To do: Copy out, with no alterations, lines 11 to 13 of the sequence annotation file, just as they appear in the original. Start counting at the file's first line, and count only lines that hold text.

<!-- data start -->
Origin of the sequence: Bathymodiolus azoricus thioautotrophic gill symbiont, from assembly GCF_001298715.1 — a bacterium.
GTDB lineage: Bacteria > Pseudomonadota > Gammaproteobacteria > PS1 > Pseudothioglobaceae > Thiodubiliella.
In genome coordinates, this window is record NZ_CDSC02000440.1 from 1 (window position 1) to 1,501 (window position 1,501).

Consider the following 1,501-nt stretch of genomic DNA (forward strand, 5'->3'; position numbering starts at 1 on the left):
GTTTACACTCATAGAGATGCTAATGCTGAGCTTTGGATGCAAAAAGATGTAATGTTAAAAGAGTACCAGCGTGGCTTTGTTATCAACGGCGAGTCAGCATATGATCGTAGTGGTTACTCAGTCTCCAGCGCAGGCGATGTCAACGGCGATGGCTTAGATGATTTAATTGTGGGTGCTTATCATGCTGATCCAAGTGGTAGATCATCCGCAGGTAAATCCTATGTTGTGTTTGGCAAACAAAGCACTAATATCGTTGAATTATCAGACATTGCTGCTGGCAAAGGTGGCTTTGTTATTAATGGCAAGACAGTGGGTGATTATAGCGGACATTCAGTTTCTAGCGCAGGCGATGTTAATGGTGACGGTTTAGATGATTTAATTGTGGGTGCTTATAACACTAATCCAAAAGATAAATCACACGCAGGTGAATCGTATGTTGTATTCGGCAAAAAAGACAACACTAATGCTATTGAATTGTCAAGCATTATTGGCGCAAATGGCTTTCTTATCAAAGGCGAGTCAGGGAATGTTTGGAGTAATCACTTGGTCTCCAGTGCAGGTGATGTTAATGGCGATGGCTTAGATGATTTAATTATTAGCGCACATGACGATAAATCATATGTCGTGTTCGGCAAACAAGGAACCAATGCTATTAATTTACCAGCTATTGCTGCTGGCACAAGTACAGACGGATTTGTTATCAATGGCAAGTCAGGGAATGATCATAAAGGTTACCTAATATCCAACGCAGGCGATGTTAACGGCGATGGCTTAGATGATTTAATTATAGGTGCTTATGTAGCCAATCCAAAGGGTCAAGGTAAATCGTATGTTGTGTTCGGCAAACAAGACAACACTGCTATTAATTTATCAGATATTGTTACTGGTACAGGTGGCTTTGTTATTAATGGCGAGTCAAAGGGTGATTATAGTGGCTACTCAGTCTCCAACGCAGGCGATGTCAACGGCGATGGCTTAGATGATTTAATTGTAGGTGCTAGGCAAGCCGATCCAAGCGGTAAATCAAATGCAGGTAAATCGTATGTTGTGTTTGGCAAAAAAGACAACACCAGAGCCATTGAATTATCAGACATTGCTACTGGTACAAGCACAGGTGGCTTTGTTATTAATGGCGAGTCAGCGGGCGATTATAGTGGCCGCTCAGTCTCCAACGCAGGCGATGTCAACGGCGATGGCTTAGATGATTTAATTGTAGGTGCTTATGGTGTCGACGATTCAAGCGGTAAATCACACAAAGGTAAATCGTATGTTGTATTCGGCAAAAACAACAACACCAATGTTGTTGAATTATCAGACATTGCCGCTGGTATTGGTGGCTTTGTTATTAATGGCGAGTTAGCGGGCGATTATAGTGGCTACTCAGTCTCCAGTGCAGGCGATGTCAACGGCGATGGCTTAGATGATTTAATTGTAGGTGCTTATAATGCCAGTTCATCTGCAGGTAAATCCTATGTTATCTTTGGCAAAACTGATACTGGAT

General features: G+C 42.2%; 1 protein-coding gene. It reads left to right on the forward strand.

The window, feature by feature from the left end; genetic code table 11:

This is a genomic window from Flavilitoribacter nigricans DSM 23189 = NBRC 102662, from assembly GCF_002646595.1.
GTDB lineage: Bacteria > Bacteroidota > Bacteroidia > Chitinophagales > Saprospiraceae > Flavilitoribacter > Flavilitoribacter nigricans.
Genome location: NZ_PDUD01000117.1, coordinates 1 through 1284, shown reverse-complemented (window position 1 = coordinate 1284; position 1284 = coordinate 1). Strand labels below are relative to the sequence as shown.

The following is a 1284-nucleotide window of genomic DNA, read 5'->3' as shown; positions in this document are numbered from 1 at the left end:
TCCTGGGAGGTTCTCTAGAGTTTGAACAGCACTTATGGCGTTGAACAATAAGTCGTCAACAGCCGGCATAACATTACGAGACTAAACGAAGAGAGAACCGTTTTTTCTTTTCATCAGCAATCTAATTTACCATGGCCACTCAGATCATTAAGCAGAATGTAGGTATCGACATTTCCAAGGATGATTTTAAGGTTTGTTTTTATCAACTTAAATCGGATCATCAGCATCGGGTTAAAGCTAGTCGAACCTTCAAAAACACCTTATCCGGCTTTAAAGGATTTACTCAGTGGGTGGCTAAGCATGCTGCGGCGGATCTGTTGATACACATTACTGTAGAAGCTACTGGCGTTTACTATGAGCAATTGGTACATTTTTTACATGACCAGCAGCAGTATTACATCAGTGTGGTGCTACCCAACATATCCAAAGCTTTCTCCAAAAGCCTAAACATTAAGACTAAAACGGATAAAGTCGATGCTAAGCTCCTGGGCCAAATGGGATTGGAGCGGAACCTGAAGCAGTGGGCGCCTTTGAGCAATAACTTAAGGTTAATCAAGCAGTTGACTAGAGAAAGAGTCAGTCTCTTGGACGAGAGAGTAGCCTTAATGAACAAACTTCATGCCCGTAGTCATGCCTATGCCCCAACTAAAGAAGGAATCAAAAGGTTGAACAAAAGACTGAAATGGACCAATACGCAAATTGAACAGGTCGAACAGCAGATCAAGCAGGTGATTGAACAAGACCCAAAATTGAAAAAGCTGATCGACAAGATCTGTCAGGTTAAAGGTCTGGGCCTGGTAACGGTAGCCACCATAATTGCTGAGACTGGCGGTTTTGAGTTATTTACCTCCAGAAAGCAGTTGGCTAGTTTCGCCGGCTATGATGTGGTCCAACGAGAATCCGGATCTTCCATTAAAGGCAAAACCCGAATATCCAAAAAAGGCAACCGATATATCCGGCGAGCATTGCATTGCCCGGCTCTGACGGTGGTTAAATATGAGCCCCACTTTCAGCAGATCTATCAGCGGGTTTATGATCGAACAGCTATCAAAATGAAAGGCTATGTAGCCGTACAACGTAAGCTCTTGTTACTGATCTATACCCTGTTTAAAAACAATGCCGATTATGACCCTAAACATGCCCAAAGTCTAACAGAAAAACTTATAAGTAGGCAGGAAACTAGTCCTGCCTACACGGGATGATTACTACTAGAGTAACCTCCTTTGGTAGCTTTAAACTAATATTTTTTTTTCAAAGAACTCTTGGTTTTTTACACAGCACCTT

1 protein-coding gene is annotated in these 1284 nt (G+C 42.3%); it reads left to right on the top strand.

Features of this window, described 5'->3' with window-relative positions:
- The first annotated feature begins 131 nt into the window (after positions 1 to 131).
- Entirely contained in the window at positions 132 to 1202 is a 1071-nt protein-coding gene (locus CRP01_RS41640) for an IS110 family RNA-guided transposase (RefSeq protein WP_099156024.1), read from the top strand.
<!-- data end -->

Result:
The following is a 1284-nucleotide window of genomic DNA, read 5'->3' as shown; positions in this document are numbered from 1 at the left end:
TCCTGGGAGGTTCTCTAGAGTTTGAACAGCACTTATGGCGTTGAACAATAAGTCGTCAACAGCCGGCATAACATTACGAGACTAAACGAAGAGAGAACCGTTTTTTCTTTTCATCAGCAATCTAATTTACCATGGCCACTCAGATCATTAAGCAGAATGTAGGTATCGACATTTCCAAGGATGATTTTAAGGTTTGTTTTTATCAACTTAAATCGGATCATCAGCATCGGGTTAAAGCTAGTCGAACCTTCAAAAACACCTTATCCGGCTTTAAAGGATTTACTCAGTGGGTGGCTAAGCATGCTGCGGCGGATCTGTTGATACACATTACTGTAGAAGCTACTGGCGTTTACTATGAGCAATTGGTACATTTTTTACATGACCAGCAGCAGTATTACATCAGTGTGGTGCTACCCAACATATCCAAAGCTTTCTCCAAAAGCCTAAACATTAAGACTAAAACGGATAAAGTCGATGCTAAGCTCCTGGGCCAAATGGGATTGGAGCGGAACCTGAAGCAGTGGGCGCCTTTGAGCAATAACTTAAGGTTAATCAAGCAGTTGACTAGAGAAAGAGTCAGTCTCTTGGACGAGAGAGTAGCCTTAATGAACAAACTTCATGCCCGTAGTCATGCCTATGCCCCAACTAAAGAAGGAATCAAAAGGTTGAACAAAAGACTGAAATGGACCAATACGCAAATTGAACAGGTCGAACAGCAGATCAAGCAGGTGATTGAACAAGACCCAAAATTGAAAAAGCTGATCGACAAGATCTGTCAGGTTAAAGGTCTGGGCCTGGTAACGGTAGCCACCATAATTGCTGAGACTGGCGGTTTTGAGTTATTTACCTCCAGAAAGCAGTTGGCTAGTTTCGCCGGCTATGATGTGGTCCAACGAGAATCCGGATCTTCCATTAAAGGCAAAACCCGAATATCCAAAAAAGGCAACCGATATATCCGGCGAGCATTGCATTGCCCGGCTCTGACGGTGGTTAAATATGAGCCCCACTTTCAGCAGATCTATCAGCGGGTTTATGATCGAACAGCTATCAAAATGAAAGGCTATGTAGCCGTACAACGTAAGCTCTTGTTACTGATCTATACCCTGTTTAAAAACAATGCCGATTATGACCCTAAACATGCCCAAAGTCTAACAGAAAAACTTATAAGTAGGCAGGAAACTAGTCCTGCCTACACGGGATGATTACTACTAGAGTAACCTCCTTTGGTAGCTTTAAACTAATATTTTTTTTTCAAAGAACTCTTGGTTTTTTACACAGCACCTT

1 protein-coding gene is annotated in these 1284 nt (G+C 42.3%); it reads left to right on the top strand.